Ballot Count For Tight Kansas GOP Primary Drags On

Kansas Secretary of State Kris Kobach listens as US President Donald Trump speaks during the first meeting of the Presidential Advisory Commission on Election Integrity in the Eisenhower Executive Office Building nex... Kansas Secretary of State Kris Kobach listens as US President Donald Trump speaks during the first meeting of the Presidential Advisory Commission on Election Integrity in the Eisenhower Executive Office Building next to the White House in Washington, DC, July 19, 2017. / AFP PHOTO / SAUL LOEB (Photo credit should read SAUL LOEB/AFP/Getty Images) MORE LESS

TOPEKA, Kan. (AP) — The counting of the last ballots in the tight and contentious Republican primary for Kansas governor will stretch out over the next week and still might not settle the race.

Kansas Secretary of State Kris Kobach leads Gov. Jeff Colyer by 110 votes out of 313,000-plus cast after late mail-in ballots from all 105 counties were added Friday to totals from advance voting and ballots cast at the polls Tuesday. The state’s 105 counties still must review nearly 9,000 provisional ballots and determine how many of them were cast in the Republican primary — and how many will be counted. They have until Aug. 20 to finish that process and certify their local results.

A look at the process for counting the remaining votes and a possible recount:


The Legislature last year changed the state’s law on mail-in ballots so that they were to be counted if they were postmarked Tuesday, the day of the primary, and arrived by Friday. Previously, they had to arrive by Election Day, and in the 2016 general election, more than 500 arrived afterward, said Bryan Caskey, the state elections director in the secretary of state’s office.


While Kobach’s office provides guidance on the handling of ballots and supervises the counting, the work is done by the counties.

The chief elections officer in each county appoints a bipartisan board of election workers to handle the individual ballots.

The secretary of state appoints an election commissioner in the state’s four most populous counties, Johnson, Sedgwick, Shawnee and Wyandotte, and the chief elections officers in the other 101 are elected clerks.

The elections chiefs present their workers’ recommendations on whether provisional ballots should be counted to the county commission, which then decides and certifies the final results.


Voters receive provisional ballots at the polls when election workers are not sure they are eligible to vote at that location, or at all. Those ballots are sealed in envelopes and set aside to be reviewed later, with notes about the issues involved. The eligibility of the voters is determined before workers unseal the ballots. Once a ballot is unsealed, workers can see whether it was cast in the Republican or Democratic primary before counting any relevant votes.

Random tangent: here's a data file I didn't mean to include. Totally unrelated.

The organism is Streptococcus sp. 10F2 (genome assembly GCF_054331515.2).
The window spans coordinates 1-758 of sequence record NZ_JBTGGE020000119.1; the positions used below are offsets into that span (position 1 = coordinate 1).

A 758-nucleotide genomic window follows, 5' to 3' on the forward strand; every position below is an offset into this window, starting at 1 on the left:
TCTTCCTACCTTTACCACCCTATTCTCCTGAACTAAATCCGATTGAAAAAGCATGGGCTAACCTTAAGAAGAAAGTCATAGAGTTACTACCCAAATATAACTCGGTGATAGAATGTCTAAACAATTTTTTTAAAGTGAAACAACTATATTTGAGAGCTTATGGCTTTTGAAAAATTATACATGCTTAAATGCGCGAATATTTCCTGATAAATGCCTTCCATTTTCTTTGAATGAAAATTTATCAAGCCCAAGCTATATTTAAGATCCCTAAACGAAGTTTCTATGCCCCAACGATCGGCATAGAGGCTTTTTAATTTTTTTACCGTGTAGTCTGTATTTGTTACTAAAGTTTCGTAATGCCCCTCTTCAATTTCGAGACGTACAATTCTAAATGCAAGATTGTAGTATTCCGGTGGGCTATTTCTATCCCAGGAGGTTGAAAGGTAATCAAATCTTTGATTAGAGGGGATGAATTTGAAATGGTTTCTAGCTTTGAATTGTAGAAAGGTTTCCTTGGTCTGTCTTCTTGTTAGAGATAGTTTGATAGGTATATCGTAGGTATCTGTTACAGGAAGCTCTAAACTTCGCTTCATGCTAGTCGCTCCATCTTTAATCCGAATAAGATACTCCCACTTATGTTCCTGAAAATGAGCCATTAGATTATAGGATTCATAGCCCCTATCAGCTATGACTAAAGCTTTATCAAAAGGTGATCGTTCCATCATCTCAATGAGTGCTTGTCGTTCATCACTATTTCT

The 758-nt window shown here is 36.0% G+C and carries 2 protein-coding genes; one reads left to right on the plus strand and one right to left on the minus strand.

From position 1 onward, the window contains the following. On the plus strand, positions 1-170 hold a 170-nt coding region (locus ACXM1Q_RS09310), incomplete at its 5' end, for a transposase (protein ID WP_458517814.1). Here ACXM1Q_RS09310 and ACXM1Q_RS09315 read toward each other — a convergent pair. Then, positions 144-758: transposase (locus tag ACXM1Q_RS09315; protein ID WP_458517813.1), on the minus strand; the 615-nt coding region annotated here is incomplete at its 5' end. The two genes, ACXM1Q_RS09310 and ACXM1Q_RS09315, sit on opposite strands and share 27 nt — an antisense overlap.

Kobach said based on past elections, it’s likely that about two-thirds of 9,000 provisional ballots that were filled out Tuesday were cast in the Republican primary and that a majority of them will be counted.


State law says counties can begin their canvassing Monday. Seventy-six counties plan to start then, including Johnson and Sedgwick.

An additional 14 plan to start Tuesday, two on Wednesday and six on Thursday, including Shawnee and Wyandotte counties. Rooks County in northwest Kansas has scheduled its canvassing for Friday, and six counties have set it for Aug. 20, the deadline to finish.


Under a Kansas law specific to statewide races, a candidate must ask for a recount by 5 p.m. Friday. State law has no provision for an automatic recount, no matter how close the race.

A candidate can ask for a recount no matter how large the margin, but he or she must put up funds to cover the full cost of the recount. If the recount changes the result, the candidate seeking it gets his or her money back, and the counties and state cover their costs.

The candidate can seek a recount in only one or a handful of counties, dozens of counties, or statewide. Also, the candidate chooses whether the recount will be machine re-scanning of paper ballots or a hand count of those ballots.

The cost of the recount is determined by the secretary of state’s office. Caskey said the office would survey the counties involved in a recount for their estimated costs, then add “a small amount” to cover the state’s administrative expenses.

There’s no frame of reference for what a recount would cost because there hasn’t been one in a statewide race in at least several decades.

A recount must start the day after the candidate requests one, even if the work would start on a Saturday. Counties involved have five days to finish, meaning all of it would be done by Aug. 22 at the latest.

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